4. By the Numbers. With such a small window of time to train each day I need to make sure that from the starting second until I stop my watch, that I'm performing each training session perfectly.  My efficiency is of the utmost importance.  That is why I find myself glued to my watch and focused on my technique. I monitor my swimming biking and running with a combination of computers, watches, heart rate monitors, cameras and video to guarantee that I'm hitting my marks and training as efficiently as possible. Any wasted movement or effort negates my efficiency during the training session . My advice to a new parent pursuing their athletic goals is to invest in a bike trainer and treadmill.  This way you can be home in case of an emergency and maximize your allotted time to train.  Obviously it would also be nice to have an Endless Pool in the basement as well ( I'm working on that).

5. The flexibility of a Cirque Du Solei Performer.  Pre-baby I had a very solid training routine, train before and immediately after work followed by an evening with Meliss.  I grew very accustom, and comfortable to this schedule and was able to make a lot of progress.  The second Noah was born that schedule went right out the window. My current "schedule" revolves around Noah; when he feeds, needs to be changed, sleep patterns (or lack there of), moodiness, my duties as a husband, homeowner and professional plus the million other things that unexpectedly pop up.  I cannot truly say I have a set training schedule rather, I get it in when I can (which translates to training while the rest of the world is sleeping). I have managed to figure out that I can train about 9 hours a week. Fortunately over the past couple of years, working alongside my coach, Matt Wontz of Organic Endurance, we have really been able to figure out what makes my body tick so, there really isn't any guess work in what I have to do. I know what needs to be done, it's just a matter of getting it done. My advice to a new parent pursuing their athletic goals is to forget  about a set schedule or routine and be extremely flexible with when and how much you train.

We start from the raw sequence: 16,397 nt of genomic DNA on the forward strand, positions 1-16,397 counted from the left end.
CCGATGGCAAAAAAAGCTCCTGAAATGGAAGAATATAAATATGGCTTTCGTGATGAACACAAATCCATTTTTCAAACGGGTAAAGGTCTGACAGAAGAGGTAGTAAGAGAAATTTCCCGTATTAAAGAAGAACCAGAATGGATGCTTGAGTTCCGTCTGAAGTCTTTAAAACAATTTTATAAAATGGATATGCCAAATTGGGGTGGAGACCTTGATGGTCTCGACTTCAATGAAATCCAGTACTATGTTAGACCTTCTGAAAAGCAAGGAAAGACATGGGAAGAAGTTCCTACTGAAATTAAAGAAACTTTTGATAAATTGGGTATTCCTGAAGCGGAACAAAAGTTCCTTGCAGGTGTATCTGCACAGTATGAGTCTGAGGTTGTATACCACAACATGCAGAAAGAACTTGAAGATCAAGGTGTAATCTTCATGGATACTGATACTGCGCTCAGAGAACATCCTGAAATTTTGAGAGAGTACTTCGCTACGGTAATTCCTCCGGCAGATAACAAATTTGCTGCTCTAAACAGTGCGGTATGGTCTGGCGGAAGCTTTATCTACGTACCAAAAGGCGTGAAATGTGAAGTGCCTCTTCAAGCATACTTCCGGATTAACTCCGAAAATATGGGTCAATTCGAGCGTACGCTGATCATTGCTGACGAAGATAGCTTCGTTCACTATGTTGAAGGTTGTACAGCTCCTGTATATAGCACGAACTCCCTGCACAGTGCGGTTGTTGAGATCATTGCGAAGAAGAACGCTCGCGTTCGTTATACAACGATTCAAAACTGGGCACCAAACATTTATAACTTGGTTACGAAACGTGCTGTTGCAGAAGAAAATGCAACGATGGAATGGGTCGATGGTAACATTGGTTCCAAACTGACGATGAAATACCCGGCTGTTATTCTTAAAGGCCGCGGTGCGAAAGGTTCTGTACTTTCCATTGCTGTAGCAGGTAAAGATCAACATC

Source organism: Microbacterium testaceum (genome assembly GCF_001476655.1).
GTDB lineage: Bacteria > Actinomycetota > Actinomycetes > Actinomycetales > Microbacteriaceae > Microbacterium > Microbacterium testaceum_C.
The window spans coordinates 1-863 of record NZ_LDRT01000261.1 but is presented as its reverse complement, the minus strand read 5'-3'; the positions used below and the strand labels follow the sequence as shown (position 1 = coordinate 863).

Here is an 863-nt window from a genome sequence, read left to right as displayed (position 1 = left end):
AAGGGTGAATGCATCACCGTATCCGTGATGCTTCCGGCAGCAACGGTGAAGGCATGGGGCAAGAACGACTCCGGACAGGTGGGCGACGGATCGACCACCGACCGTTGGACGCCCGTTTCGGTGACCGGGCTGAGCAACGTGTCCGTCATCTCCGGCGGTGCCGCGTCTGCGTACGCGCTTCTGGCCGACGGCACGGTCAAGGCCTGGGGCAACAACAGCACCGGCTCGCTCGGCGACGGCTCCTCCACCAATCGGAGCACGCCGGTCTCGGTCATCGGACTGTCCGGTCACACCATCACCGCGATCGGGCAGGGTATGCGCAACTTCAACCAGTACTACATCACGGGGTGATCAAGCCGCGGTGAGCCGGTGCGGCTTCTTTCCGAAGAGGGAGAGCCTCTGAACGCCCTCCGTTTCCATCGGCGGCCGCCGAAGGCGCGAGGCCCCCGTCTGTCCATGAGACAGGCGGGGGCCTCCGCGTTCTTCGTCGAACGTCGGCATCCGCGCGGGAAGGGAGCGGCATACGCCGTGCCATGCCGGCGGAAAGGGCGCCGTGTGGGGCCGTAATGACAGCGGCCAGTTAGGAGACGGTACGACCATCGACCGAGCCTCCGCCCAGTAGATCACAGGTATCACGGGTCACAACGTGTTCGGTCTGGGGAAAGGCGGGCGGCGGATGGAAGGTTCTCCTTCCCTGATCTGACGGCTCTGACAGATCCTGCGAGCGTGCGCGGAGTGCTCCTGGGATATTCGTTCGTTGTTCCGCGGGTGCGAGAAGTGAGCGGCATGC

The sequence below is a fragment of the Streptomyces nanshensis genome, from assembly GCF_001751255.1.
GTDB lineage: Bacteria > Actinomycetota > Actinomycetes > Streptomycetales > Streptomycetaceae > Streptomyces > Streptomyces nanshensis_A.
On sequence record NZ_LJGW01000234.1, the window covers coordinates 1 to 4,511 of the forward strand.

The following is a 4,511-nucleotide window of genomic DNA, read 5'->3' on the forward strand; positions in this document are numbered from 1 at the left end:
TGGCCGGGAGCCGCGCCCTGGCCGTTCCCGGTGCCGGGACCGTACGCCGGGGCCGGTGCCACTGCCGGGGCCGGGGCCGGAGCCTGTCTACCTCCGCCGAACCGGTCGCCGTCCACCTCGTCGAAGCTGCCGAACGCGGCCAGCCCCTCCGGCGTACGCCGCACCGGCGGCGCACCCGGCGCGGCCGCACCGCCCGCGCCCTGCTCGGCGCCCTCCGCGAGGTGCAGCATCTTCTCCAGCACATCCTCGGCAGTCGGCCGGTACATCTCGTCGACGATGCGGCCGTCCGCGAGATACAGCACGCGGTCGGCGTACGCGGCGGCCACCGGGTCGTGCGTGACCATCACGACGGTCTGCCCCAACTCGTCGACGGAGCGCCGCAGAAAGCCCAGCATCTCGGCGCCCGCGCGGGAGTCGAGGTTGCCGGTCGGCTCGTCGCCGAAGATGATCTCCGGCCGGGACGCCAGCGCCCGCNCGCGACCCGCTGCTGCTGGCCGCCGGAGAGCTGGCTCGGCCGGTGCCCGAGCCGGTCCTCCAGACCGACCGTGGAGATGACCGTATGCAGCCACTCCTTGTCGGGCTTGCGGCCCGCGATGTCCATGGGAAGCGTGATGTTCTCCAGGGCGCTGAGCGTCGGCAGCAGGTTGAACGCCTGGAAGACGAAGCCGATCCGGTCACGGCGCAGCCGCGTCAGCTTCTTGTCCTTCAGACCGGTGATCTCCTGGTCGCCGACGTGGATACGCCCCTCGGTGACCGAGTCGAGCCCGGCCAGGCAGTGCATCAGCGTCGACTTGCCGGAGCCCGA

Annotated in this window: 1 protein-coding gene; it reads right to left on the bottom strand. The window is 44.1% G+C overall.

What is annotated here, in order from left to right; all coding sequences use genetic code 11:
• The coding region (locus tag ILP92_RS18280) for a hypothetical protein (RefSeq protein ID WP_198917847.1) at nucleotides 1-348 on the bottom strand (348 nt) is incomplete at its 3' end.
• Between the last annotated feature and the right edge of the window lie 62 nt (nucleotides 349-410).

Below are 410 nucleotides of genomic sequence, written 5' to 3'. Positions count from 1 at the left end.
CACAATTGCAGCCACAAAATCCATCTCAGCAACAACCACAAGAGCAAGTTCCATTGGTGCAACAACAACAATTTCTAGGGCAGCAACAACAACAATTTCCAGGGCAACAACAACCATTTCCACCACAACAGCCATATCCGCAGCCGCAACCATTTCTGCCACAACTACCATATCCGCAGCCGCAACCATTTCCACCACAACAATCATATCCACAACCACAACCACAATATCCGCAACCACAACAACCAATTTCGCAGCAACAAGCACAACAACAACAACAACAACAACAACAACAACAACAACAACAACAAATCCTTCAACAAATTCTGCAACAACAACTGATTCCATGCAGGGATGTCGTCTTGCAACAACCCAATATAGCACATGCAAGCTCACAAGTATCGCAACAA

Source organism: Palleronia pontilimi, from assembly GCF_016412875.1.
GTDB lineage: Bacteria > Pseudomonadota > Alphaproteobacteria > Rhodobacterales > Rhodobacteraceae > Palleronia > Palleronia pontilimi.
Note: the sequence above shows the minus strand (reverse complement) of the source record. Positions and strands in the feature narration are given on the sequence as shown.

6. Burning the Candle at Both Ends. I'm constantly trying to figure out how to be "my best". How can I be the best husband, the best dad, the best son, the best coach, the best "me", it is an exhausting task.  I refuse to accept that this is an impossibility and that sacrifices must be made in order to do so.  I will figure out a way to achieve my best on every level and I think it starts with a little sleep : ). My advice to a new parent pursuing their athletic goals is that if you try to do everything then you will crash. Be prepared for it and make sure you and your significant other don't crash at the same time.